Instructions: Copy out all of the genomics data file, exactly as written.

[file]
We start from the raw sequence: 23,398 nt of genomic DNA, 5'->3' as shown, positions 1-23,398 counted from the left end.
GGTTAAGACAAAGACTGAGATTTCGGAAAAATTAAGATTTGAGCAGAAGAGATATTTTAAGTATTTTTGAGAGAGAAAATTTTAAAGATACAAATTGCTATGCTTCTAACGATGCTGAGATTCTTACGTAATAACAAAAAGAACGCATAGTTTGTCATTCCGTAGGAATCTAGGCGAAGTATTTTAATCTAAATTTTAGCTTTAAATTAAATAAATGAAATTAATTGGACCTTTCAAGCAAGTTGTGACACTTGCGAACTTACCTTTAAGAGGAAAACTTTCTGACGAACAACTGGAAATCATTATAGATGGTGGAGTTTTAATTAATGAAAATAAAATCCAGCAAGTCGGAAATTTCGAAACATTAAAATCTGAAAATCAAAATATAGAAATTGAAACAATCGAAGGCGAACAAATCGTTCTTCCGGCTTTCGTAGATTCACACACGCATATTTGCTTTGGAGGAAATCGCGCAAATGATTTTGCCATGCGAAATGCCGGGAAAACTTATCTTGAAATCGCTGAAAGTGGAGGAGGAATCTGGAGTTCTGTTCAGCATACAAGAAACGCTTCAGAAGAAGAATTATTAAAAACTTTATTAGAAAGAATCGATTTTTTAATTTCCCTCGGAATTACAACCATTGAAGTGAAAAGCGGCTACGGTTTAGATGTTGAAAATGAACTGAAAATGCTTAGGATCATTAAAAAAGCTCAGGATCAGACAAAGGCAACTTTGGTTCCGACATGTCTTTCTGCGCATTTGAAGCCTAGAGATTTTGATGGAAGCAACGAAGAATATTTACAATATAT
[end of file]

We start from the raw sequence: 23,398 nt of genomic DNA, 5'->3' as shown, positions 1-23,398 counted from the left end.
GGTTAAGACAAAGACTGAGATTTCGGAAAAATTAAGATTTGAGCAGAAGAGATATTTTAAGTATTTTTGAGAGAGAAAATTTTAAAGATACAAATTGCTATGCTTCTAACGATGCTGAGATTCTTACGTAATAACAAAAAGAACGCATAGTTTGTCATTCCGTAGGAATCTAGGCGAAGTATTTTAATCTAAATTTTAGCTTTAAATTAAATAAATGAAATTAATTGGACCTTTCAAGCAAGTTGTGACACTTGCGAACTTACCTTTAAGAGGAAAACTTTCTGACGAACAACTGGAAATCATTATAGATGGTGGAGTTTTAATTAATGAAAATAAAATCCAGCAAGTCGGAAATTTCGAAACATTAAAATCTGAAAATCAAAATATAGAAATTGAAACAATCGAAGGCGAACAAATCGTTCTTCCGGCTTTCGTAGATTCACACACGCATATTTGCTTTGGAGGAAATCGCGCAAATGATTTTGCCATGCGAAATGCCGGGAAAACTTATCTTGAAATCGCTGAAAGTGGAGGAGGAATCTGGAGTTCTGTTCAGCATACAAGAAACGCTTCAGAAGAAGAATTATTAAAAACTTTATTAGAAAGAATCGATTTTTTAATTTCCCTCGGAATTACAACCATTGAAGTGAAAAGCGGCTACGGTTTAGATGTTGAAAATGAACTGAAAATGCTTAGGATCATTAAAAAAGCTCAGGATCAGACAAAGGCAACTTTGGTTCCGACATGTCTTTCTGCGCATTTGAAGCCTAGAGATTTTGATGGAAGCAACGAAGAATATTTACAATATAT